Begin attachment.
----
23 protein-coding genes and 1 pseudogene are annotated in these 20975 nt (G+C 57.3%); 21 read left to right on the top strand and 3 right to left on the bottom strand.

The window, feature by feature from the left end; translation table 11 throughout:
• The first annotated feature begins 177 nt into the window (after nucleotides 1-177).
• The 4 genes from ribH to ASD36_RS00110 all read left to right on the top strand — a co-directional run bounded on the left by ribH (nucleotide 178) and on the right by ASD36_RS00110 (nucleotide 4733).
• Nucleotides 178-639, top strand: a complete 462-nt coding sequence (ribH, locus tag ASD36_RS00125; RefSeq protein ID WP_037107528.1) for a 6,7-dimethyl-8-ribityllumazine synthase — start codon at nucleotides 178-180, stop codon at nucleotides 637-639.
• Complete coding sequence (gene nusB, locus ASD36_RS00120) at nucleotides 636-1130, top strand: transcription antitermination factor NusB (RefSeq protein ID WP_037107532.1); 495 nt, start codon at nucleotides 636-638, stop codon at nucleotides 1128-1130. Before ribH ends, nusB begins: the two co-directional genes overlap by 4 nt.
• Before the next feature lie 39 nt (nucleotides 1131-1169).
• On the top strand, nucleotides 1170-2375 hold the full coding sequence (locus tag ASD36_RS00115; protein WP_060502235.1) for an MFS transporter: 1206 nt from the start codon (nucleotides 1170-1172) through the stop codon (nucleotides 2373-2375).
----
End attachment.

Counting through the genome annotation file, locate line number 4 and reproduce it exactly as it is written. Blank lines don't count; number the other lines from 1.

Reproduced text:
• The 4 genes from ribH to ASD36_RS00110 all read left to right on the top strand — a co-directional run bounded on the left by ribH (nucleotide 178) and on the right by ASD36_RS00110 (nucleotide 4733).